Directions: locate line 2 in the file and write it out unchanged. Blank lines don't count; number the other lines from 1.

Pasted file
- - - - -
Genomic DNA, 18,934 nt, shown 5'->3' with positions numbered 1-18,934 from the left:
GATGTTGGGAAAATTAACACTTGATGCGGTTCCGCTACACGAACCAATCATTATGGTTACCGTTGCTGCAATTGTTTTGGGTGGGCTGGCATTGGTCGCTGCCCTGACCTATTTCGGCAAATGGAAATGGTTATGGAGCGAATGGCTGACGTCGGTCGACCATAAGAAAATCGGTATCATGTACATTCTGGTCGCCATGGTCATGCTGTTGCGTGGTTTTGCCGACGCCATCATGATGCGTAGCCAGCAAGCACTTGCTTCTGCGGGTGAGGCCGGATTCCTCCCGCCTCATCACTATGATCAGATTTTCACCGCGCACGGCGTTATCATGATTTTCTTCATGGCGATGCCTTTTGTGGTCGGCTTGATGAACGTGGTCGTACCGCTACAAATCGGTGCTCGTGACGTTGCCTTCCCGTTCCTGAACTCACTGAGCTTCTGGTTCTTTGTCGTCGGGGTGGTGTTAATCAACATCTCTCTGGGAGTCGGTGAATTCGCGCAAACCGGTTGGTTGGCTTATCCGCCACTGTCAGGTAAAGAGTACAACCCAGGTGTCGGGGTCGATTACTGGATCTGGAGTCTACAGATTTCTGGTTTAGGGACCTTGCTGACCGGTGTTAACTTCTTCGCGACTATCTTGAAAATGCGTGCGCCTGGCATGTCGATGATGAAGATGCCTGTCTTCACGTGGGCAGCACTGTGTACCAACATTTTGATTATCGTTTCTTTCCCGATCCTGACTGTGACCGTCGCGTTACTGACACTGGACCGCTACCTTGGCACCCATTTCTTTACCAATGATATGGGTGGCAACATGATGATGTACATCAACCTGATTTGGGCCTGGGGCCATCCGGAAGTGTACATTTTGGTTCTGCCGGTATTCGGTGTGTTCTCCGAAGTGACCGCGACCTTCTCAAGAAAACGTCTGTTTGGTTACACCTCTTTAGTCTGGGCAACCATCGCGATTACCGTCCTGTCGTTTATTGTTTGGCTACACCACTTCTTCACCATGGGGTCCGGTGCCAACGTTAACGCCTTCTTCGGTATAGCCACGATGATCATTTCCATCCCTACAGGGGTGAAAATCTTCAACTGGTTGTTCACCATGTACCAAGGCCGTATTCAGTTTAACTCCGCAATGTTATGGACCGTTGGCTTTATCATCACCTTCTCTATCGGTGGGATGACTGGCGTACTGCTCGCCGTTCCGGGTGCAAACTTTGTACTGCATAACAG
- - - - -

GATGTTGGGAAAATTAACACTTGATGCGGTTCCGCTACACGAACCAATCATTATGGTTACCGTTGCTGCAATTGTTTTGGGTGGGCTGGCATTGGTCGCTGCCCTGACCTATTTCGGCAAATGGAAATGGTTATGGAGCGAATGGCTGACGTCGGTCGACCATAAGAAAATCGGTATCATGTACATTCTGGTCGCCATGGTCATGCTGTTGCGTGGTTTTGCCGACGCCATCATGATGCGTAGCCAGCAAGCACTTGCTTCTGCGGGTGAGGCCGGATTCCTCCCGCCTCATCACTATGATCAGATTTTCACCGCGCACGGCGTTATCATGATTTTCTTCATGGCGATGCCTTTTGTGGTCGGCTTGATGAACGTGGTCGTACCGCTACAAATCGGTGCTCGTGACGTTGCCTTCCCGTTCCTGAACTCACTGAGCTTCTGGTTCTTTGTCGTCGGGGTGGTGTTAATCAACATCTCTCTGGGAGTCGGTGAATTCGCGCAAACCGGTTGGTTGGCTTATCCGCCACTGTCAGGTAAAGAGTACAACCCAGGTGTCGGGGTCGATTACTGGATCTGGAGTCTACAGATTTCTGGTTTAGGGACCTTGCTGACCGGTGTTAACTTCTTCGCGACTATCTTGAAAATGCGTGCGCCTGGCATGTCGATGATGAAGATGCCTGTCTTCACGTGGGCAGCACTGTGTACCAACATTTTGATTATCGTTTCTTTCCCGATCCTGACTGTGACCGTCGCGTTACTGACACTGGACCGCTACCTTGGCACCCATTTCTTTACCAATGATATGGGTGGCAACATGATGATGTACATCAACCTGATTTGGGCCTGGGGCCATCCGGAAGTGTACATTTTGGTTCTGCCGGTATTCGGTGTGTTCTCCGAAGTGACCGCGACCTTCTCAAGAAAACGTCTGTTTGGTTACACCTCTTTAGTCTGGGCAACCATCGCGATTACCGTCCTGTCGTTTATTGTTTGGCTACACCACTTCTTCACCATGGGGTCCGGTGCCAACGTTAACGCCTTCTTCGGTATAGCCACGATGATCATTTCCATCCCTACAGGGGTGAAAATCTTCAACTGGTTGTTCACCATGTACCAAGGCCGTATTCAGTTTAACTCCGCAATGTTATGGACCGTTGGCTTTATCATCACCTTCTCTATCGGTGGGATGACTGGCGTACTGCTCGCCGTTCCGGGTGCAAACTTTGTACTGCATAACAG